Judging the Case
Furniture designed to provide storage space, or for display, is
called case goods. Usually made of wood or metal, case goods comprise
bedroom and dining room furniture – excluding upholstered
pieces – as well as desks, bookcases and chests.
There are several factors that determine the overall quality of
- Wood pieces should usually be joined in either a mortise and
tenon (one piece fits into a pocket on the other) or a dovetail
(the pieces fit together like meshing gears). The best joinery
is also glued, locking the pieces together. Blocks glued and screwed
into corners create extra stability.
- Drawers should fit well, glide easily on heavy-duty glide rails;
they shouldn’t creak or wobble excessively from side to
- The insides of drawers should be smoothly sanded with panels
between drawers blocking dust and other material.
The Natural Wonders of Maple
Finely textured with a natural luster, maple is a favorite furniture
hardwood. This creamy white to light reddish brown wood has been
used since the first furniture was constructed in the U.S. during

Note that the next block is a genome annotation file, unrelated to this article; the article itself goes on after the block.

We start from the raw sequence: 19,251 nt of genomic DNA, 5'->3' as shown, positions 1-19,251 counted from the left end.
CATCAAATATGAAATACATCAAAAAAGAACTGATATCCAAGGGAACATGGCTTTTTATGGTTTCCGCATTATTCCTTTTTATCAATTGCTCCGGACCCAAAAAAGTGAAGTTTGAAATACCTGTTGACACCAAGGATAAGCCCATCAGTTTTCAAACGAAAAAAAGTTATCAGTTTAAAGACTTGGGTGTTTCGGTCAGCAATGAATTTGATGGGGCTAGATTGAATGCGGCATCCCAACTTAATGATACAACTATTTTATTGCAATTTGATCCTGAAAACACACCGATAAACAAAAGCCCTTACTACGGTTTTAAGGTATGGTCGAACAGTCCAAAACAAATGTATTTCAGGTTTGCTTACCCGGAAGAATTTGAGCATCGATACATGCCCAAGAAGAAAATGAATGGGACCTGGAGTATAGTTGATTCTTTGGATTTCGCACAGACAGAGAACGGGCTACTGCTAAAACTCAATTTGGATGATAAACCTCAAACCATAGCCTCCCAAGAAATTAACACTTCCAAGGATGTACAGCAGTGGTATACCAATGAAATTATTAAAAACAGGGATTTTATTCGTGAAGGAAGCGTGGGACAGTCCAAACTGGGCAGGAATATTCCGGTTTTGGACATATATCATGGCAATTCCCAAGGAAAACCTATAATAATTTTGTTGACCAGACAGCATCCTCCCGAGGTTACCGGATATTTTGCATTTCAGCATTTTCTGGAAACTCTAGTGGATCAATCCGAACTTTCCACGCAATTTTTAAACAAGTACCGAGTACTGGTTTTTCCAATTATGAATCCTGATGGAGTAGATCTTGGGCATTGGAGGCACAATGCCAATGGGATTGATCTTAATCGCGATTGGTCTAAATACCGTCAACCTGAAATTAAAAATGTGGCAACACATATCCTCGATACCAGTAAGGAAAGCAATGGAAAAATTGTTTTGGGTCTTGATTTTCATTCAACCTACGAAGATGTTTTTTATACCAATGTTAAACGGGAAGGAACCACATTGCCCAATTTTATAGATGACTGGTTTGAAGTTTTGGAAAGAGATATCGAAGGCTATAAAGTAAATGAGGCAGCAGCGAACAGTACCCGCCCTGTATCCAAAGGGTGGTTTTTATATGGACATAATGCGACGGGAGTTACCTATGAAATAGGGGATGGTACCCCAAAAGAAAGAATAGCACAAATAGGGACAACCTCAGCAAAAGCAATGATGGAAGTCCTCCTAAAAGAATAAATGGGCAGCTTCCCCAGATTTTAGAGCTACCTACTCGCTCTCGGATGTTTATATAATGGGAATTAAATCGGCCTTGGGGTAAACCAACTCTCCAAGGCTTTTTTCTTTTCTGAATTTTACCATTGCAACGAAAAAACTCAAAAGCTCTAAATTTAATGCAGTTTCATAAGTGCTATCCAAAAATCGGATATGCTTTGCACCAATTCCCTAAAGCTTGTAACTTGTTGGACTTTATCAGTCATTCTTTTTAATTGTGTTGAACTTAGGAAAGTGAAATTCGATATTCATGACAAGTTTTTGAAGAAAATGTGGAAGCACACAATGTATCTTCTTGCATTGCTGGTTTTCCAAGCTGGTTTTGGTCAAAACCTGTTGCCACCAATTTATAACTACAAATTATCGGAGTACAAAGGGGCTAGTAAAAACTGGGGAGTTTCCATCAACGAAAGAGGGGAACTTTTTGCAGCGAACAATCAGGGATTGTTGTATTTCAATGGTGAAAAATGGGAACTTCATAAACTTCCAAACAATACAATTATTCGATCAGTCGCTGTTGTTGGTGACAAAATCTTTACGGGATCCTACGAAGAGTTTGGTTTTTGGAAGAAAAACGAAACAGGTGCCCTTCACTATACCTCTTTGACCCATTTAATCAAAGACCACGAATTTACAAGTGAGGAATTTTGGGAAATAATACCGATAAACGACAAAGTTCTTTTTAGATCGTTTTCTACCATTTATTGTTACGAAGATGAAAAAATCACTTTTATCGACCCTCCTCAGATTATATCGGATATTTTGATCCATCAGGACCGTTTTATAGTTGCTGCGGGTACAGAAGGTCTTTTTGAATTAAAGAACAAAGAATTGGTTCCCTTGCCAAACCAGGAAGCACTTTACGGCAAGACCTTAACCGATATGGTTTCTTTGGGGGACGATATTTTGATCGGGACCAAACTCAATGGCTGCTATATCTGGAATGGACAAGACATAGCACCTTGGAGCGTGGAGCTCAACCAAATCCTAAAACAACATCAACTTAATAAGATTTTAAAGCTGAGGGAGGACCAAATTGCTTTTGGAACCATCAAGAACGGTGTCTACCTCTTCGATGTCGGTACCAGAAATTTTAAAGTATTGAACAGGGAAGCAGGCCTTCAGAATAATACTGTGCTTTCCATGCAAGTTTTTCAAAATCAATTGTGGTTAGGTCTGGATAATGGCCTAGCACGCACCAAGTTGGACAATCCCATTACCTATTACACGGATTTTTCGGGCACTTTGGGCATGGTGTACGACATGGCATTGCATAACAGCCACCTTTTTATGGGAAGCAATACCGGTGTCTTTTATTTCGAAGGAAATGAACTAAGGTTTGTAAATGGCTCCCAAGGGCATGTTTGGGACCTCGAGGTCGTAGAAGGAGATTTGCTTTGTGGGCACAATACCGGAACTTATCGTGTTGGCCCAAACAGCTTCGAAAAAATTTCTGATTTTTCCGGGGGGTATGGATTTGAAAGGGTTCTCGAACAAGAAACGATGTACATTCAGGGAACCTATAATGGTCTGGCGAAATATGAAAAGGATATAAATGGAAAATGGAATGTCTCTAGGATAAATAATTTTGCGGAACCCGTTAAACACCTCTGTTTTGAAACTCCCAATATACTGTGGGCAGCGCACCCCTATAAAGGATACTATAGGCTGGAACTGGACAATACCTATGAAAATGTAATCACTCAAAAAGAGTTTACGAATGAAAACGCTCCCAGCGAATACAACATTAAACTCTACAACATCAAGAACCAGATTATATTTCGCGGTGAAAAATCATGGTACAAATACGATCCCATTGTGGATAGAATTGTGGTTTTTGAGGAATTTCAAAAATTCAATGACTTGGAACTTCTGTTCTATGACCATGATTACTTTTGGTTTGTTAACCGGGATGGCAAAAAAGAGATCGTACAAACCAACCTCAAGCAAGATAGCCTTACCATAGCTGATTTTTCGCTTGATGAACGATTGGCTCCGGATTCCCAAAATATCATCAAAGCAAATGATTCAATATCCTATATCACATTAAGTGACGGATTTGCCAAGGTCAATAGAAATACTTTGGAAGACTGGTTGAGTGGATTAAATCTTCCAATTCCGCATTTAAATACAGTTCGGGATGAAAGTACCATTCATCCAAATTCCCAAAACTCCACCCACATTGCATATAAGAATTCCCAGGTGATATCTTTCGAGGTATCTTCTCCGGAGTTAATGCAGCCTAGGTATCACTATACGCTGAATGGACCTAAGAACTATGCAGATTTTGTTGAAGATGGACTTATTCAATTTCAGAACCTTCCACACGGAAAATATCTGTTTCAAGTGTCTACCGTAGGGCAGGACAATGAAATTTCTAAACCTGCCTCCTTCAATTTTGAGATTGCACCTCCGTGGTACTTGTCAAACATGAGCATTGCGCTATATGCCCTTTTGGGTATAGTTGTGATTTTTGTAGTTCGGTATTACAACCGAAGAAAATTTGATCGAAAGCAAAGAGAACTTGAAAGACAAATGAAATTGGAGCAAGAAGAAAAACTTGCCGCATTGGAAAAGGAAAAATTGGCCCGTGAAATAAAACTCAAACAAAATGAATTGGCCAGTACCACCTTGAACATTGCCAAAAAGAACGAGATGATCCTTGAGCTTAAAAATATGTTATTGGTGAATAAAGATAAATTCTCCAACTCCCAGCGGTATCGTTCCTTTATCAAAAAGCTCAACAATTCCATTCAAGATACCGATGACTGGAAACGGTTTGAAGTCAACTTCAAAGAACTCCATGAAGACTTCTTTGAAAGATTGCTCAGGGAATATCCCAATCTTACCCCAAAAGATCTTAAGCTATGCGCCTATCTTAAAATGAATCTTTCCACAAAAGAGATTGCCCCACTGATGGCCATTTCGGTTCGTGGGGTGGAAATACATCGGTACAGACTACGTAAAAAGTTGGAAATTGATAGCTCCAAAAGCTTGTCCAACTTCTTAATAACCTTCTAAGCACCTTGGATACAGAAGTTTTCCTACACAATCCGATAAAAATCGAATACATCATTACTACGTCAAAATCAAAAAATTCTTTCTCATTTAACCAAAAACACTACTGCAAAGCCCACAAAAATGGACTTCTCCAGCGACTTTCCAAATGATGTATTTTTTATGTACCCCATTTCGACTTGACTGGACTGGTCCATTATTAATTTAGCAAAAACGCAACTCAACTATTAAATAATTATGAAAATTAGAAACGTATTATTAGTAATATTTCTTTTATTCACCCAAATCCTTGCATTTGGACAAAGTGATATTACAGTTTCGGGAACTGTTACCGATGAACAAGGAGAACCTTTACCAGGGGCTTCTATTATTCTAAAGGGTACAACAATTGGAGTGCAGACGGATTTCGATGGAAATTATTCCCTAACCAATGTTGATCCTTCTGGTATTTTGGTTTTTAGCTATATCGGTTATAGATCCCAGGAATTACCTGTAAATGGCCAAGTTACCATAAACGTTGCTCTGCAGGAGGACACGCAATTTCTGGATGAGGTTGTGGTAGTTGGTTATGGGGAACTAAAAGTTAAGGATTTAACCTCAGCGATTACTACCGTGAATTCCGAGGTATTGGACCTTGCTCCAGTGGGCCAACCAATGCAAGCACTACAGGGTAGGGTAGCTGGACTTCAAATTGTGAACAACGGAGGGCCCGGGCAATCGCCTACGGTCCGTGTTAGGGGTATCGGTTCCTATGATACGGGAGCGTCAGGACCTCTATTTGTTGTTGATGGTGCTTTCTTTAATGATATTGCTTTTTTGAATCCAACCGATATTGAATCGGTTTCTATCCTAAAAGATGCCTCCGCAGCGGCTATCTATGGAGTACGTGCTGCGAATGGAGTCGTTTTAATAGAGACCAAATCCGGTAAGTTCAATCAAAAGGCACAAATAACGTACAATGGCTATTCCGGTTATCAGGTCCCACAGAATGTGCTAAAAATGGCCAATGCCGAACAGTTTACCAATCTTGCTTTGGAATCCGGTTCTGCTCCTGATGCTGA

Colonial times. Moreover, early settlers used maple for crafting
personal items like hatboxes and sewing kits. Maple is also a preferred
wood for flooring, wooden kitchenware (such as bowls and cutting
boards) and many musical instruments.
Solid woods, including maple, cherry, mahogany and oak, offer stability
to furniture and can be easily refinished. A manufacturer’s
hang tag indicating solid wood construction means that only 100
percent solid wood was used.
By definition, a veneer is a thin layer of wood, chosen for beauty
and character, then glued or bonded to another wood surface. It’s
not a substitute for solid wood; instead, veneers add to the beauty
of the finished piece. Veneering makes it possible to match fine
grain patterns and insert beautiful inlay designs that are not available
in solid wood. Veneering is a fine craft that has been practiced
for centuries, and can be seen on intricately designed antique pieces.
Better-quality furniture often combines solid wood, veneers and
other materials. Solid wood gives frames, legs and other supporting
components durability. The veneer adds not only beauty but strength:
it helps prevent warping and splitting that sometimes occurs when
solid wood expands and contracts with changes in humidity.
Case Good Terms
Learn the language of home furnishings by reviewing the phrases
- Bachelor chest: A small, low chest that originated
in the 18th century
- Buffet: A sideboard with no hutch or storage
cabinet on top
- Commode: A small, low chest with door or drawers
- Console: A small table, often with curved legs,
designed to set against a wall
- Hutch: An enclosed cupboard with shelves resting
on a solid base
- Pedestal table: A table supported by a single,